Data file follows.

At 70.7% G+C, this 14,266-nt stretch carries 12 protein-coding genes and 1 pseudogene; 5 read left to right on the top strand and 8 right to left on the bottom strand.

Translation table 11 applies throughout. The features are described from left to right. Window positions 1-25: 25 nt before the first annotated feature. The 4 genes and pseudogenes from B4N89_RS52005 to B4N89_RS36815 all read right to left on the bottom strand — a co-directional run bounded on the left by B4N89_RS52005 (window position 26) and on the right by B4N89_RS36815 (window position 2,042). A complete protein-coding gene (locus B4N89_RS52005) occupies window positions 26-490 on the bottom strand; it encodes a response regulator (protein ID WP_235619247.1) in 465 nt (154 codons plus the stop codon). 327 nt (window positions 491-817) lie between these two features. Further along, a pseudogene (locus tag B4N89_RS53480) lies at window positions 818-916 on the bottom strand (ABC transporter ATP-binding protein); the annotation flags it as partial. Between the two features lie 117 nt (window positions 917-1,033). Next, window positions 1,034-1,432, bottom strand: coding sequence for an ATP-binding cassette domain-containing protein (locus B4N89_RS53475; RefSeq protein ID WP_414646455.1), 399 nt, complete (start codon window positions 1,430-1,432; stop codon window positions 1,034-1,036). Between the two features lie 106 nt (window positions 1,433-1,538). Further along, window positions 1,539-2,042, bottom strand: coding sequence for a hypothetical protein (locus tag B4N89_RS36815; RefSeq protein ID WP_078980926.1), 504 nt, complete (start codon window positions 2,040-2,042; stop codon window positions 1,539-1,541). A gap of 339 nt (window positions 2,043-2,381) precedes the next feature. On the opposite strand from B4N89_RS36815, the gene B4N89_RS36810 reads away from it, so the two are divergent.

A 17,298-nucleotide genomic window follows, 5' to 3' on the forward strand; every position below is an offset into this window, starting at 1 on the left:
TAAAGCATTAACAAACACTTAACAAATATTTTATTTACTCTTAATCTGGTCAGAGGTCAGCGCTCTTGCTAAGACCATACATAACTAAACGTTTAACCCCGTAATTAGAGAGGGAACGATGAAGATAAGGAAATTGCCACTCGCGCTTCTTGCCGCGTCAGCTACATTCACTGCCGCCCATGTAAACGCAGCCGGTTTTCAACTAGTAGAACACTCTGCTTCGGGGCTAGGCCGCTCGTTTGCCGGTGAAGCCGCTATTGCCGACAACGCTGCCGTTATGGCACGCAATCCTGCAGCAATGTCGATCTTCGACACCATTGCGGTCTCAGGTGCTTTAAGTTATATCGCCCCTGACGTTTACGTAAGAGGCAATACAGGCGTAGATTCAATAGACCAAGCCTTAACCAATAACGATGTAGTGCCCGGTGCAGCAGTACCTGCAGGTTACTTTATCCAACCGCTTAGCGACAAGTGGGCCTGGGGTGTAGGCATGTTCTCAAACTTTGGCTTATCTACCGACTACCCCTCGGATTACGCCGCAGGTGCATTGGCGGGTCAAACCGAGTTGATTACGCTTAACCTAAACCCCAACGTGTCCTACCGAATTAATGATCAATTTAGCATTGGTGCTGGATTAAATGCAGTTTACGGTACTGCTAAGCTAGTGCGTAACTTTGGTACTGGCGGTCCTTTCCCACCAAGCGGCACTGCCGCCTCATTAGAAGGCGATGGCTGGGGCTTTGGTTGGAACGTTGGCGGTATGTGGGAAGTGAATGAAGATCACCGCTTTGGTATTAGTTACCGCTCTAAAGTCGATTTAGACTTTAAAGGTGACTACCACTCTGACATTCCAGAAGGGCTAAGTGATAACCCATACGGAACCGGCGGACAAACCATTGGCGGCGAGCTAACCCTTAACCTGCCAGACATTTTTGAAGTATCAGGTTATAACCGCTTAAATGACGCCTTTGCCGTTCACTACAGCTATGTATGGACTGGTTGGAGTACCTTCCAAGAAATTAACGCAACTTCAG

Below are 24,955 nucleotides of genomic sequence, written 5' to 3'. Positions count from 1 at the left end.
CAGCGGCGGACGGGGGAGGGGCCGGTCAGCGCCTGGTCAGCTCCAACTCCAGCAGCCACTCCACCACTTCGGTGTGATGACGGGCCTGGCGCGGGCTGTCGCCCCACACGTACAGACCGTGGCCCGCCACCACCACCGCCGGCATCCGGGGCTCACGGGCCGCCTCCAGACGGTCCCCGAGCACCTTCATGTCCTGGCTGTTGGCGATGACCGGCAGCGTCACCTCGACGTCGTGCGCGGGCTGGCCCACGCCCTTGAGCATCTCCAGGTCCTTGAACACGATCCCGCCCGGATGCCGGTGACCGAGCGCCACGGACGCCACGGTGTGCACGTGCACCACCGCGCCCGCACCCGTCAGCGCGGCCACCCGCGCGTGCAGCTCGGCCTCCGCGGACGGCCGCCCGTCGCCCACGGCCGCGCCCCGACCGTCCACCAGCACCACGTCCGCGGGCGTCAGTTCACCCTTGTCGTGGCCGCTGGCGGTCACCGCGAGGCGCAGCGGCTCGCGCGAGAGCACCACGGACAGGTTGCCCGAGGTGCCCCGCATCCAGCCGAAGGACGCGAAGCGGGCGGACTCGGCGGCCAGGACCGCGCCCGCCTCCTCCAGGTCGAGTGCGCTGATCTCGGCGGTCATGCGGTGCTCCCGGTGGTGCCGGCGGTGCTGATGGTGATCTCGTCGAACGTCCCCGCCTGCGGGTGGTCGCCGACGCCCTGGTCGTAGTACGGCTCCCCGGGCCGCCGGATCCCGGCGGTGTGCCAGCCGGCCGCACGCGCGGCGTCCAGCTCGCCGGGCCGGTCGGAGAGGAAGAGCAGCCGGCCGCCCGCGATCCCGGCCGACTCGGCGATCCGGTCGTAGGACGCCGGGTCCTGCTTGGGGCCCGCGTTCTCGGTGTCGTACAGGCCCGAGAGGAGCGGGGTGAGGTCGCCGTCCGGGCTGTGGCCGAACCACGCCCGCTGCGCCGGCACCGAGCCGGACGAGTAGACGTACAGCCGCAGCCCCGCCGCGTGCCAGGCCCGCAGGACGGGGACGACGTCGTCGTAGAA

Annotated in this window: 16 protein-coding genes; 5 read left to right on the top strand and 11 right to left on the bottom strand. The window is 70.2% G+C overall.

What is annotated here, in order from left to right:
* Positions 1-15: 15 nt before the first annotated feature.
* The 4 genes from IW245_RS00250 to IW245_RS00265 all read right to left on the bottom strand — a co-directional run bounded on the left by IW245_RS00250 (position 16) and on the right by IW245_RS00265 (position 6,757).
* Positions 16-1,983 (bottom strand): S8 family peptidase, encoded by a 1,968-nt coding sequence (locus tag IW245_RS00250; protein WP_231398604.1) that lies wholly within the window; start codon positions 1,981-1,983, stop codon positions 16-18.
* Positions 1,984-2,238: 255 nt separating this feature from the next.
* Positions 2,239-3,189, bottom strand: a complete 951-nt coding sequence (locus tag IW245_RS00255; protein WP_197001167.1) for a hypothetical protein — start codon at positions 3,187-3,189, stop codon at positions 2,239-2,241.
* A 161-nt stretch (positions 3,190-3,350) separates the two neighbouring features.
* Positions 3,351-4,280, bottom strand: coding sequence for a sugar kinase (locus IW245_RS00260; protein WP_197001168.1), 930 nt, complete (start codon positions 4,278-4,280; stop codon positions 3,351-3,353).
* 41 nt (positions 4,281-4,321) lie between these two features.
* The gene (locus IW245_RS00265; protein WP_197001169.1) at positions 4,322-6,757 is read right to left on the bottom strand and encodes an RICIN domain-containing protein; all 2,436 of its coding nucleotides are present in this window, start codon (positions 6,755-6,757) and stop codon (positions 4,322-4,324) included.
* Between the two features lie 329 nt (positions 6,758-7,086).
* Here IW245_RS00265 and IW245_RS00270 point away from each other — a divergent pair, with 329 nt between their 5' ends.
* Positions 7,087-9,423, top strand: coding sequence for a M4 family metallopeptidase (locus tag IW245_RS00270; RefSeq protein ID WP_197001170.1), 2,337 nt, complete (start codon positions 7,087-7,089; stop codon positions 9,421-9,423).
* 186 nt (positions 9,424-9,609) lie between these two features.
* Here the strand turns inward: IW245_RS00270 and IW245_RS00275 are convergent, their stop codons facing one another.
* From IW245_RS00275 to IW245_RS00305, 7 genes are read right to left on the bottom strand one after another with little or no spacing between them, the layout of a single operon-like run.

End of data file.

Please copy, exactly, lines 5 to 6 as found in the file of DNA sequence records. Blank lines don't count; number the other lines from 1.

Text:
Below are 24,955 nucleotides of genomic sequence, written 5' to 3'. Positions count from 1 at the left end.
CAGCGGCGGACGGGGGAGGGGCCGGTCAGCGCCTGGTCAGCTCCAACTCCAGCAGCCACTCCACCACTTCGGTGTGATGACGGGCCTGGCGCGGGCTGTCGCCCCACACGTACAGACCGTGGCCCGCCACCACCACCGCCGGCATCCGGGGCTCACGGGCCGCCTCCAGACGGTCCCCGAGCACCTTCATGTCCTGGCTGTTGGCGATGACCGGCAGCGTCACCTCGACGTCGTGCGCGGGCTGGCCCACGCCCTTGAGCATCTCCAGGTCCTTGAACACGATCCCGCCCGGATGCCGGTGACCGAGCGCCACGGACGCCACGGTGTGCACGTGCACCACCGCGCCCGCACCCGTCAGCGCGGCCACCCGCGCGTGCAGCTCGGCCTCCGCGGACGGCCGCCCGTCGCCCACGGCCGCGCCCCGACCGTCCACCAGCACCACGTCCGCGGGCGTCAGTTCACCCTTGTCGTGGCCGCTGGCGGTCACCGCGAGGCGCAGCGGCTCGCGCGAGAGCACCACGGACAGGTTGCCCGAGGTGCCCCGCATCCAGCCGAAGGACGCGAAGCGGGCGGACTCGGCGGCCAGGACCGCGCCCGCCTCCTCCAGGTCGAGTGCGCTGATCTCGGCGGTCATGCGGTGCTCCCGGTGGTGCCGGCGGTGCTGATGGTGATCTCGTCGAACGTCCCCGCCTGCGGGTGGTCGCCGACGCCCTGGTCGTAGTACGGCTCCCCGGGCCGCCGGATCCCGGCGGTGTGCCAGCCGGCCGCACGCGCGGCGTCCAGCTCGCCGGGCCGGTCGGAGAGGAAGAGCAGCCGGCCGCCCGCGATCCCGGCCGACTCGGCGATCCGGTCGTAGGACGCCGGGTCCTGCTTGGGGCCCGCGTTCTCGGTGTCGTACAGGCCCGAGAGGAGCGGGGTGAGGTCGCCGTCCGGGCTGTGGCCGAACCACGCCCGCTGCGCCGGCACCGAGCCGGACGAGTAGACGTACAGCCGCAGCCCCGCCGCGTGCCAGGCCCGCAGGACGGGGACGACGTCGTCGTAGAA